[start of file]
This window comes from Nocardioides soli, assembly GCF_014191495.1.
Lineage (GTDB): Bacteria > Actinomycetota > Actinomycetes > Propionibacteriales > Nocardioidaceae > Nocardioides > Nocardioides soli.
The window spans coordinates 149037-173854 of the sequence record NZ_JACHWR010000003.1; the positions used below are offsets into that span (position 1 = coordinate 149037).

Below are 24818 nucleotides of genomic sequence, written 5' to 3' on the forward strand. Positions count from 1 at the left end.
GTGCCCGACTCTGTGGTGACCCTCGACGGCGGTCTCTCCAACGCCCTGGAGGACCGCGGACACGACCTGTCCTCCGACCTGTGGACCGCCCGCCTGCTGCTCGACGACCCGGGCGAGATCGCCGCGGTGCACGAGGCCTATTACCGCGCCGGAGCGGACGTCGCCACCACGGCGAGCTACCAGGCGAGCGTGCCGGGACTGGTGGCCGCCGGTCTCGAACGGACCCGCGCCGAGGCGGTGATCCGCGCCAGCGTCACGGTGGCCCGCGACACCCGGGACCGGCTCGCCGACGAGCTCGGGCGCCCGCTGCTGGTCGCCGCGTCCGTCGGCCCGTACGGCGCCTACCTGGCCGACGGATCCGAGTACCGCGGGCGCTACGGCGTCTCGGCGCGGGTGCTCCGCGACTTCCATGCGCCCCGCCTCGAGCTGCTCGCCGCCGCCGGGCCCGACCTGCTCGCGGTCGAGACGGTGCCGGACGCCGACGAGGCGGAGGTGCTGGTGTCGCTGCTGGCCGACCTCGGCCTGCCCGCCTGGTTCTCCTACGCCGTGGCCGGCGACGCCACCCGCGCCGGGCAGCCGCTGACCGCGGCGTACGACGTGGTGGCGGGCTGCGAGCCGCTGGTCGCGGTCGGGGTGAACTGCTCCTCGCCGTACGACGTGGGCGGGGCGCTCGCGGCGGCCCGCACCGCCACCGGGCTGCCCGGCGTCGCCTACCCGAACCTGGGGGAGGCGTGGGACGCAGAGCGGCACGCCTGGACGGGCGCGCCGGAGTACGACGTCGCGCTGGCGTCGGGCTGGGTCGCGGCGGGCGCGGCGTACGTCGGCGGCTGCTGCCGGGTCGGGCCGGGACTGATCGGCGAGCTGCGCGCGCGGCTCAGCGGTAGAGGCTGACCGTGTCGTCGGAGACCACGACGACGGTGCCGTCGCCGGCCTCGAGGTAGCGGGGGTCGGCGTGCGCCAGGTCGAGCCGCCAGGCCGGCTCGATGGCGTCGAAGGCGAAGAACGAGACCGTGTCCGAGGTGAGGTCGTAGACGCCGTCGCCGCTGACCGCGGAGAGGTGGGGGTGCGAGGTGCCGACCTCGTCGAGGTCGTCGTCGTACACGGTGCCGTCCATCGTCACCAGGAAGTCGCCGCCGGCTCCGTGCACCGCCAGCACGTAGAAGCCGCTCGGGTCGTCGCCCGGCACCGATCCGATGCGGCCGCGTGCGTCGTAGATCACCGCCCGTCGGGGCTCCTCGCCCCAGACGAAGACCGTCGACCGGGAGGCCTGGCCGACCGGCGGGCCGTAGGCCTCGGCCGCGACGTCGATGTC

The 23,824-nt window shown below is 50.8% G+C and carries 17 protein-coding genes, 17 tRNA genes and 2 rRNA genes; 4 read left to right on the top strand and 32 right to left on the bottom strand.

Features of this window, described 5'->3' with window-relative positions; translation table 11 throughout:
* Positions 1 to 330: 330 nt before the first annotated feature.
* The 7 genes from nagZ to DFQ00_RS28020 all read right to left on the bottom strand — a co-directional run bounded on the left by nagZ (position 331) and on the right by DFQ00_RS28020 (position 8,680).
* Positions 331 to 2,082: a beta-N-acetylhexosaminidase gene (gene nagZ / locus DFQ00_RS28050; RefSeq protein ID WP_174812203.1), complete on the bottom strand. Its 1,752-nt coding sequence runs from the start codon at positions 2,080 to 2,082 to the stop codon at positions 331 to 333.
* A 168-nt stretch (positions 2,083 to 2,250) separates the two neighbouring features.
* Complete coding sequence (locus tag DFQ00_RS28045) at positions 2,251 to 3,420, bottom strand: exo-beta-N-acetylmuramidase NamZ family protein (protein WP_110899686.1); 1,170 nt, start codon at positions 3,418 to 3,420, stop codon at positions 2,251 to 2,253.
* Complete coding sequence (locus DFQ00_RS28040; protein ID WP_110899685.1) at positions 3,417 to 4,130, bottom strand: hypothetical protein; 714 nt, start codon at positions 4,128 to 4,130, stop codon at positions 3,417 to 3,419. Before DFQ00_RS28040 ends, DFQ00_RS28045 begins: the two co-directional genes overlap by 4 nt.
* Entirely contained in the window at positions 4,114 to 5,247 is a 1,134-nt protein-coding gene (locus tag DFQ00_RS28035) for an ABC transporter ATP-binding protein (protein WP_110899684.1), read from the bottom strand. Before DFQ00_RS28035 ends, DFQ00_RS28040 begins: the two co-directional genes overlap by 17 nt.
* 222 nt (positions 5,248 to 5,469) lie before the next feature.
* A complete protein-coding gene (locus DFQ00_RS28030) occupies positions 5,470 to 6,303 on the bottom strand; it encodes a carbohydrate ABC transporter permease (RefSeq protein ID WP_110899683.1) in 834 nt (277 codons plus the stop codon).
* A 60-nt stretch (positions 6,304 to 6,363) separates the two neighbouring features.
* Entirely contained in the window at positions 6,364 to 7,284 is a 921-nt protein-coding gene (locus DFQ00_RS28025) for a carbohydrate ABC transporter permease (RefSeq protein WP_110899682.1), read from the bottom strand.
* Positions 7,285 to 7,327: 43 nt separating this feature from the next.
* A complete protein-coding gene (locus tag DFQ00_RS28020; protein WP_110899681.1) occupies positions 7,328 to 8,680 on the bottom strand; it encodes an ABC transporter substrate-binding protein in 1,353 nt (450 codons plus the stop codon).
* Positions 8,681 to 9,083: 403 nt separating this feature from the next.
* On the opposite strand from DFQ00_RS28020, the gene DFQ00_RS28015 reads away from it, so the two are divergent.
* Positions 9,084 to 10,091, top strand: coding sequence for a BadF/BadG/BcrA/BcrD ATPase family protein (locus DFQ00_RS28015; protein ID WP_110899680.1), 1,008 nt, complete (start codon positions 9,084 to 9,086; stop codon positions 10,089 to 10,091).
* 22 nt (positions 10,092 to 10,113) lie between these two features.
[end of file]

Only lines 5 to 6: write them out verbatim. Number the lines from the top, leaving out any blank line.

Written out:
GTGCCCGACTCTGTGGTGACCCTCGACGGCGGTCTCTCCAACGCCCTGGAGGACCGCGGACACGACCTGTCCTCCGACCTGTGGACCGCCCGCCTGCTGCTCGACGACCCGGGCGAGATCGCCGCGGTGCACGAGGCCTATTACCGCGCCGGAGCGGACGTCGCCACCACGGCGAGCTACCAGGCGAGCGTGCCGGGACTGGTGGCCGCCGGTCTCGAACGGACCCGCGCCGAGGCGGTGATCCGCGCCAGCGTCACGGTGGCCCGCGACACCCGGGACCGGCTCGCCGACGAGCTCGGGCGCCCGCTGCTGGTCGCCGCGTCCGTCGGCCCGTACGGCGCCTACCTGGCCGACGGATCCGAGTACCGCGGGCGCTACGGCGTCTCGGCGCGGGTGCTCCGCGACTTCCATGCGCCCCGCCTCGAGCTGCTCGCCGCCGCCGGGCCCGACCTGCTCGCGGTCGAGACGGTGCCGGACGCCGACGAGGCGGAGGTGCTGGTGTCGCTGCTGGCCGACCTCGGCCTGCCCGCCTGGTTCTCCTACGCCGTGGCCGGCGACGCCACCCGCGCCGGGCAGCCGCTGACCGCGGCGTACGACGTGGTGGCGGGCTGCGAGCCGCTGGTCGCGGTCGGGGTGAACTGCTCCTCGCCGTACGACGTGGGCGGGGCGCTCGCGGCGGCCCGCACCGCCACCGGGCTGCCCGGCGTCGCCTACCCGAACCTGGGGGAGGCGTGGGACGCAGAGCGGCACGCCTGGACGGGCGCGCCGGAGTACGACGTCGCGCTGGCGTCGGGCTGGGTCGCGGCGGGCGCGGCGTACGTCGGCGGCTGCTGCCGGGTCGGGCCGGGACTGATCGGCGAGCTGCGCGCGCGGCTCAGCGGTAGAGGCTGACCGTGTCGTCGGAGACCACGACGACGGTGCCGTCGCCGGCCTCGAGGTAGCGGGGGTCGGCGTGCGCCAGGTCGAGCCGCCAGGCCGGCTCGATGGCGTCGAAGGCGAAGAACGAGACCGTGTCCGAGGTGAGGTCGTAGACGCCGTCGCCGCTGACCGCGGAGAGGTGGGGGTGCGAGGTGCCGACCTCGTCGAGGTCGTCGTCGTACACGGTGCCGTCCATCGTCACCAGGAAGTCGCCGCCGGCTCCGTGCACCGCCAGCACGTAGAAGCCGCTCGGGTCGTCGCCCGGCACCGATCCGATGCGGCCGCGTGCGTCGTAGATCACCGCCCGTCGGGGCTCCTCGCCCCAGACGAAGACCGTCGACCGGGAGGCCTGGCCGACCGGCGGGCCGTAGGCCTCGGCCGCGACGTCGATGTC

The 23,824-nt window shown below is 50.8% G+C and carries 17 protein-coding genes, 17 tRNA genes and 2 rRNA genes; 4 read left to right on the top strand and 32 right to left on the bottom strand.